Although a friend had been trying to get me to look at this game for ages, I kept forgetting to, but I picked it up a while back with a bunch of other indie games, including its ancestor Apocalypse World. They get me with these Bundles of Holding, man, no joke.
I have the PDF, which you can get from the publisher for 6 Euros(!). Looks like the print version is sold out.
So, despite sharing the same foundation, this game and Mythic Iceland are very, very different.
I have never played an Apocalypse World-inspired game, but basically most of the things your character can do mechanically are codified as "moves," some of which anyone can do and some of which are unique to your particular playsheet (which is basically a sort of character class in brief). Each different *World game has different sheets: those for Sagas of the Icelanders are:
- The Child
- The Woman
- The Man
- The Matriarch
- The Goði
- The Seiðkona
- The Wanderer
- The Shieldmaiden
- The Huscarl
- The Thrall
- The Monster
Each of these has their own particular moves, plus the basic moves anyone can do and some moves that are specific to their gender. You get one free one and then choose another from a list. So for instance, the child might choose to be be able to get adults to sympathise with him or her, or the woman might choose an ability that lets her scrounge up supplies in an emergency. As you go on, you can develop new ones, I believe, although it's late and I'm not going to look that bit up again.
The basic system is very simple: you roll 2d6, usually adding one of the four stats (Young, Versed, Gendered, and Wyrd). Get a 7 or better, you succeed. On a 7-9, you succeed but with some kind of flaw or cost. On a 10+ everything goes swimmingly. Each move specifies what the flawed condition is. Stats start out anywhere from -1 to 1, with some going as high as 2. Again, I imagine they improve over time.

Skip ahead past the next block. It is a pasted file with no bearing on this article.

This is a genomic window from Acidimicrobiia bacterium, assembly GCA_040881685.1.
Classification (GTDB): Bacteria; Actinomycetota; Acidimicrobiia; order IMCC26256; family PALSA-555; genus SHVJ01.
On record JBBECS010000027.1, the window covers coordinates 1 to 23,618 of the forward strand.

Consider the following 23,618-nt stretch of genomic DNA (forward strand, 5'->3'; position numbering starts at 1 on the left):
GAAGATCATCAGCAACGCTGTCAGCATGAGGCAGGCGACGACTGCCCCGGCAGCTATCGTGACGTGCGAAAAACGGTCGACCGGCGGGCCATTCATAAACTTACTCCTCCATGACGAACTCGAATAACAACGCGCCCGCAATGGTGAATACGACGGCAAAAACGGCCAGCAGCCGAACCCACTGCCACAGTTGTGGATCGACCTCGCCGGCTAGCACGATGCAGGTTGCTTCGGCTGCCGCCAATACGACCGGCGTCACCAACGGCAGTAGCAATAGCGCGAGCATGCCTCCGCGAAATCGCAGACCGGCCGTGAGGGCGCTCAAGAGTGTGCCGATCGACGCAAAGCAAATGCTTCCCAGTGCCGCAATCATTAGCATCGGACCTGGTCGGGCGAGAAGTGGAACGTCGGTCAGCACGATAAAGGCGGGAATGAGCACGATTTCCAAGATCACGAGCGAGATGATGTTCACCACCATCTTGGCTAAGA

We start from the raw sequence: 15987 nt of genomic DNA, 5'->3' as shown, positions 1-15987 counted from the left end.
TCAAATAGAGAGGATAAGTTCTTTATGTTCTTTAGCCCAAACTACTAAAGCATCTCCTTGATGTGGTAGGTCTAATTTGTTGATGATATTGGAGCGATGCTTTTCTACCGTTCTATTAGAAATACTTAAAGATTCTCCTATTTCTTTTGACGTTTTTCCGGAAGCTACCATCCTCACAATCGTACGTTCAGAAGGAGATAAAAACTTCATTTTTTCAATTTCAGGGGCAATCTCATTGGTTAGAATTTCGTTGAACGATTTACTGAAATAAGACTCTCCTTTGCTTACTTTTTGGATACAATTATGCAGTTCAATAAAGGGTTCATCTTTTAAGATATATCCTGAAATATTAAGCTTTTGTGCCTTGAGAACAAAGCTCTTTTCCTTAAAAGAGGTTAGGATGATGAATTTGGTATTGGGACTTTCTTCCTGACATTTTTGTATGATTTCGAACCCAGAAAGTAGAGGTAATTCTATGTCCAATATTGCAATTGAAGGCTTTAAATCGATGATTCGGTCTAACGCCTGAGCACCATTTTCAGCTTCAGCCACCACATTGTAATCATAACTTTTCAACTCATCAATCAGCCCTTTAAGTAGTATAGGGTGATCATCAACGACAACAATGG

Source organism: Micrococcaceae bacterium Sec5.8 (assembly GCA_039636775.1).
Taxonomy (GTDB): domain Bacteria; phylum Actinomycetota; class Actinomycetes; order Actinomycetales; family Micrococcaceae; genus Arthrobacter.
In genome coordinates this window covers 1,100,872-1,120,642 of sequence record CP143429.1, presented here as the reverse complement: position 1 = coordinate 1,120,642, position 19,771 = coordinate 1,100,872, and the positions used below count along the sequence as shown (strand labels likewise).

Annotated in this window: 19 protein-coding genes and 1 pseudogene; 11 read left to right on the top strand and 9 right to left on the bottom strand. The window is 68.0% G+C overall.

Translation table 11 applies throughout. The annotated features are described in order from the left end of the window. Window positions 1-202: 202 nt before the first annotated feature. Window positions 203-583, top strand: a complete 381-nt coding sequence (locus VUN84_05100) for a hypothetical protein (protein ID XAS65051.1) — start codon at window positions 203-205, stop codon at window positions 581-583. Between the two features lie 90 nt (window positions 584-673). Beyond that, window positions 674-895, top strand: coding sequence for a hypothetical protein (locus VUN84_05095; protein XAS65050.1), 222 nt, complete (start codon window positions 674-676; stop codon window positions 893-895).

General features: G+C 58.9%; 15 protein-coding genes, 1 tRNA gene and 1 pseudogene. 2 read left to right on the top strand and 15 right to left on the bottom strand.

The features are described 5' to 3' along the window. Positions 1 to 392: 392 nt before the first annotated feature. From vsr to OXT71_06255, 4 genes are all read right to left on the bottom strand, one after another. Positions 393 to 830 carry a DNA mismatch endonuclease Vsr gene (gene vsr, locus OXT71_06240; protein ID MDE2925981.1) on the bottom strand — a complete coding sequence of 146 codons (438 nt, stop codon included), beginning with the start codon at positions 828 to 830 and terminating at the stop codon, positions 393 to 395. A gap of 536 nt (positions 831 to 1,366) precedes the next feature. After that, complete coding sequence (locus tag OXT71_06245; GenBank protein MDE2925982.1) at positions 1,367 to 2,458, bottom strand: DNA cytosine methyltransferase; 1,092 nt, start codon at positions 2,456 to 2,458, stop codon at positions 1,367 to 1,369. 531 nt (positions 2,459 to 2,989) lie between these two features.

The four stats might seem a little weird, but they're basically measures of how well you do at physical challenges, knowledge challenges, things relating to your social gender role (this is quite a big deal in the sagas) and luck or magical challenges.
You also have relationships to other people, created at character generation, which have a certain number of bonds on them. You can increase bonds by doing favours, giving gifts and so on, and use them to do various things. I like the mechanical reinforcement of social norms; you can also see this in the gendered moves. For instance, the female moves include seduction, hard-headed pragmatism and what saga scholars call "whetting," that thing where women goad men to go kill some fools. Meanwhile, male ones are all about the prickly maintenance of honour and face, which is yet another reason for fool-killing.
The GM (called the MC in this game) has a suite of moves as well, but honestly they seem like kind of formalisations of the things all GMs do. I found them super confusing to read about, but I probably would not find them super confusing to do.
I'm at a stage in my gaming life where I'm drifting back toward the traditional, relatively secure in my GM skills and unconcerned with questions of game design per se, so this elegant but unfamiliar design doesn't have the appeal for me that, say, Dogs in the Vineyard did when it came out. Still, a lot of people rave about it and I will try to play it at least once.
Sagas of the Icelanders is a much "thinner" game than Mythic Iceland, both literally and in the sense I have discussed previously. It's much more focused on a relatively small region and set of characters (or at least that seems to be the assumption). While character creation in Mythic Iceland tends to produce a sort of supergroup ("Gunnar, Egil and Grettir team up to solve mysteries"), Sagas is largely about creating a connected group around a single farmstead and leading them through the long-term story of feuds and rivalries and loves and what have you.
Which isn't to say that Sagas doesn't have good historical detail; it's mostly pretty thin, but there is a pretty solid appendix on legal proceedings, some recipes, and other flavour-type text.
I had a couple of gripes: for instance, the book refers to an MC sheet, which is nowhere in the book nor in the downloads that came with the Bundle of Holding. I had to go look for it on Google and find a version of it from 2012. That seems like an oversight. There's also a little mismatch between parts of the book: for instance, the currency system is super abstract -- you have a bit of silver, a handful, a pouch, a chest. Which makes sense, I guess, even though the pedant in me preferred Mythic Iceland's elaboration of the wadmal exchange system. But then in the legal appendix, all the fines are given in marks. Now maybe I just missed where it tells me how a mark fits into that system, but ... is it a little? A lot? I can go look it up (I have a pretty good shelf on the subject of early medieval Iceland), but still.
I'm going to play it at some point, and I'll report back, but for now I'm still happy with enough of the ideas in it that I consider it a good buy, and at £5 I imagine you will feel the same.